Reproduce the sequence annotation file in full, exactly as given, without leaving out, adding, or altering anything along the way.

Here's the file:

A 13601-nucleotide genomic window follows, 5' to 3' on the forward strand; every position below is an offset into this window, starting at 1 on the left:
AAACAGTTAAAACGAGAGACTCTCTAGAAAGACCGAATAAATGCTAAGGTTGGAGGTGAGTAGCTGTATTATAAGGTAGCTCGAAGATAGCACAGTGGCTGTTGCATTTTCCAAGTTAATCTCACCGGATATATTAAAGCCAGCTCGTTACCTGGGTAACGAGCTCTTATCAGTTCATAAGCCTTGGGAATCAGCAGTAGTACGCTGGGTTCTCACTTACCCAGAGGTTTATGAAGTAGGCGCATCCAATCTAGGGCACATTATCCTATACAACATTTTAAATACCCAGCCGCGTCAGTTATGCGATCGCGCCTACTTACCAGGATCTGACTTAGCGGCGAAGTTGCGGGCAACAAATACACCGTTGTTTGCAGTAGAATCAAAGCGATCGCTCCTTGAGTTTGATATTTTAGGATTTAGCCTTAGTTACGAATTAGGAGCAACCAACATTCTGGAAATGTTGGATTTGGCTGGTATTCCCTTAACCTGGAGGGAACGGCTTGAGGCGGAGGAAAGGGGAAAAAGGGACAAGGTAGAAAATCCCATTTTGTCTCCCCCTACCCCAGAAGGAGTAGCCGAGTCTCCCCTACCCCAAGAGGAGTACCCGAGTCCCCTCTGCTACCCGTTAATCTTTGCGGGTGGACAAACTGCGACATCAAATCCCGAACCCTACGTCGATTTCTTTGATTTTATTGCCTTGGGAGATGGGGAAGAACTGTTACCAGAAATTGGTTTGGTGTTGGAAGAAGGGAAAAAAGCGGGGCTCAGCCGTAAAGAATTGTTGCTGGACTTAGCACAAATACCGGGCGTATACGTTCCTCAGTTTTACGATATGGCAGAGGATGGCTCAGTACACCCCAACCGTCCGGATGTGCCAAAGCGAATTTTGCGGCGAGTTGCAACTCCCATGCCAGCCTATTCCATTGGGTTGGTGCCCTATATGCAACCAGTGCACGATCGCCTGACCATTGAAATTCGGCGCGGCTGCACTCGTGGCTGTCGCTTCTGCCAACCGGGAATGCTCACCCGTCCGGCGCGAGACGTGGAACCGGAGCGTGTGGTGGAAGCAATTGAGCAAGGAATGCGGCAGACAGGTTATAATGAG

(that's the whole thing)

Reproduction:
A 13601-nucleotide genomic window follows, 5' to 3' on the forward strand; every position below is an offset into this window, starting at 1 on the left:
AAACAGTTAAAACGAGAGACTCTCTAGAAAGACCGAATAAATGCTAAGGTTGGAGGTGAGTAGCTGTATTATAAGGTAGCTCGAAGATAGCACAGTGGCTGTTGCATTTTCCAAGTTAATCTCACCGGATATATTAAAGCCAGCTCGTTACCTGGGTAACGAGCTCTTATCAGTTCATAAGCCTTGGGAATCAGCAGTAGTACGCTGGGTTCTCACTTACCCAGAGGTTTATGAAGTAGGCGCATCCAATCTAGGGCACATTATCCTATACAACATTTTAAATACCCAGCCGCGTCAGTTATGCGATCGCGCCTACTTACCAGGATCTGACTTAGCGGCGAAGTTGCGGGCAACAAATACACCGTTGTTTGCAGTAGAATCAAAGCGATCGCTCCTTGAGTTTGATATTTTAGGATTTAGCCTTAGTTACGAATTAGGAGCAACCAACATTCTGGAAATGTTGGATTTGGCTGGTATTCCCTTAACCTGGAGGGAACGGCTTGAGGCGGAGGAAAGGGGAAAAAGGGACAAGGTAGAAAATCCCATTTTGTCTCCCCCTACCCCAGAAGGAGTAGCCGAGTCTCCCCTACCCCAAGAGGAGTACCCGAGTCCCCTCTGCTACCCGTTAATCTTTGCGGGTGGACAAACTGCGACATCAAATCCCGAACCCTACGTCGATTTCTTTGATTTTATTGCCTTGGGAGATGGGGAAGAACTGTTACCAGAAATTGGTTTGGTGTTGGAAGAAGGGAAAAAAGCGGGGCTCAGCCGTAAAGAATTGTTGCTGGACTTAGCACAAATACCGGGCGTATACGTTCCTCAGTTTTACGATATGGCAGAGGATGGCTCAGTACACCCCAACCGTCCGGATGTGCCAAAGCGAATTTTGCGGCGAGTTGCAACTCCCATGCCAGCCTATTCCATTGGGTTGGTGCCCTATATGCAACCAGTGCACGATCGCCTGACCATTGAAATTCGGCGCGGCTGCACTCGTGGCTGTCGCTTCTGCCAACCGGGAATGCTCACCCGTCCGGCGCGAGACGTGGAACCGGAGCGTGTGGTGGAAGCAATTGAGCAAGGAATGCGGCAGACAGGTTATAATGAG